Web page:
Victoria Fornari, born at Genoa in the year 1562, of noble and virtuous parents, was a child of benediction from her tenderest years. The pastimes of her infancy were prayer, retreat, and the study of the divine law. At the age of seventeen she married Angelo Strata, a Genoese noble, who far from opposing her in works of piety, gave her himself the example. When any one asked him why Victoria never appeared in worldly society, he was accustomed to reply - "My wife is good for nothing but praying and taking care of her family." God blessed their union with six children, four boys and two girls, each of whom she consecrated to the Blessed Virgin at the moment of its birth. Mary Victoria lost her husband at the age of twenty-five. Resigned, but inconsolable, she turned in her distress to the Comfortress of the Afflicted - "Holy Virgin," said she, bathed in tears. "Virgin all-compassionate, take these little ones that I present to you, adopt them as your children since they are fatherless; so far as I am concerned they are orphans, since I am incapable of fulfilling the duties of a mother." This touching prayer was heard on the spot. The Blessed Virgin appeared to her and addressed her in these words, which the pious widow afterwards committed to writing by order of her confessor - "Victoria, my daughter, take courage, fear nothing, I will place both mother and children under my protection; let me act, I will take special care of your household. Therefore banish all anxiety, live contented. I only ask you to trust to my bounty, and henceforth devote yourself exclusively to love God above all things."

The vision disappeared, but not so the consolation it imparted. Mary Victoria then made a vow of chastity and bound herself to a life of complete seclusion. Protected by the Blessed Virgin, and sustained by frequent Communion, she frustrated the temptations of the demon and the seductions of the world. Of her six children, one died at the age of ten, after a lingering illness borne with the most admirable patience. The remaining five embraced a Religious life, and arrived therein to eminent sanctity. In 1604, she herself having converted a house she had purchased in Genoa into a monastery, retired thither, with some companions who were resolved to lead a similar kind of life. The end of this new institute, which still exists, is to honour the Holy Virgin in the mystery of the Annunciation and to imitate the hidden life.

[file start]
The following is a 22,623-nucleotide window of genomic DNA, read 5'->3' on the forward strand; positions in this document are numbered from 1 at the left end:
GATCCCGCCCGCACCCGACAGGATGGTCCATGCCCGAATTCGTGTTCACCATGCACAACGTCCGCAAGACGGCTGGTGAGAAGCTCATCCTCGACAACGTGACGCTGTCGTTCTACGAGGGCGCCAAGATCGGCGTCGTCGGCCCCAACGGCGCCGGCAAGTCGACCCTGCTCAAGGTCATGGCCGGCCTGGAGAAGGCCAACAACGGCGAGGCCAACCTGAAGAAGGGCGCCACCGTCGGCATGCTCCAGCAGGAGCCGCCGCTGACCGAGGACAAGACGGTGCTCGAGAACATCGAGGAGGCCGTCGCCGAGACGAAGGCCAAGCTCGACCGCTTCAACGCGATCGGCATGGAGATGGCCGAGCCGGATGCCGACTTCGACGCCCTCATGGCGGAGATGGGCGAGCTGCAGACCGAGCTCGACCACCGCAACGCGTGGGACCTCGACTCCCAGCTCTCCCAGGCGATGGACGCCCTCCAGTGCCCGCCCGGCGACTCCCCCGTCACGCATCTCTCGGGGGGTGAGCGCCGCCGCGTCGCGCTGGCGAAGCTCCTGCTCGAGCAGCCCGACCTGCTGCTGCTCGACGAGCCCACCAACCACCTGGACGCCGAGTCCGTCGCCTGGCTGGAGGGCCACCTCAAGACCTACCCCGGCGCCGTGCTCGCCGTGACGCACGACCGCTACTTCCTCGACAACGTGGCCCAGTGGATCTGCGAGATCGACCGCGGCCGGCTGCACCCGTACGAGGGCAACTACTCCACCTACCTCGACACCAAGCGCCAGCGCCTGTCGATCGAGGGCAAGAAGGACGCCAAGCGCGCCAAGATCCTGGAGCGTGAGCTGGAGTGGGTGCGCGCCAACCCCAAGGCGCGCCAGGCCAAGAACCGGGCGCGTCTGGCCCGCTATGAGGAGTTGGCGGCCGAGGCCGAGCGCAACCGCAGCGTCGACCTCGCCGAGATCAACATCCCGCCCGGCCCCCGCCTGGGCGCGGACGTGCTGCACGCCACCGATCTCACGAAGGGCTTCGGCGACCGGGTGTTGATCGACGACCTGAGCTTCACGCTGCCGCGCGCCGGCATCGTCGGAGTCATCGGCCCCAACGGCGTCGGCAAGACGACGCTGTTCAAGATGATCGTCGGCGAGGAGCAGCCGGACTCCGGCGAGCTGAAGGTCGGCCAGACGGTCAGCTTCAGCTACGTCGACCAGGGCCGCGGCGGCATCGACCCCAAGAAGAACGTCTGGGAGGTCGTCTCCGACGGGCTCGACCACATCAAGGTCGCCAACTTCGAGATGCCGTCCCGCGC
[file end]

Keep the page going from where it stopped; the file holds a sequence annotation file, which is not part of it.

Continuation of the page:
Visit to the Blessed Sacrament

"Where is your faith?"

Where is my faith? Oh, where? People sometimes dare to say, "O my God, had You addressed to me one of those sweet words You sometimes ^peak to the Saints, did You give me one of those proofs of love which astonish and confound, then would my heart and flesh rejoice in You, then would I awake from this afflicting torpor." My dear Lord, where is my faith? Truly I am aware of the danger of these extraordinary favours, I desire them not. What afflicts my soul, what exasperates me against myself is, that faith does not produce in me, in Holy Communion, in the visits which I pay You, those wonderful effects operated in the Saints. I have reason to think that I approach You without respect, without fear, with heart and mind drowsy, if not asleep. In this Sacrament I have as much, even more, than You can give Your friends in the other communications of Your love, and 1 do not think of It, I do not appreciate It. For me only, as for Mary, as for the Saints, even the most privileged, You have taken a body. O God, O Jesus! whence comes it You are so powerful in them, so impotent in my soul? In Communion the miracle is worked for me alone. Oh, why, having created me to know, to love You in this mystery of condescension and love, why have You left me so stolid in sounding their depth, so cowardly in tracing in myself their humiliations, so stiff in acknowledging them by love and devotedness? Ah, Lord, I ask but faith alone, but one as entire, as lively, as active as it can be here below.

Mary, give me a ray of that light which illumined your soul, and I shall no longer be in darkness!

- taken from The Month of May Consecrated to the Glory of the Mother of God, The Queen of Heaven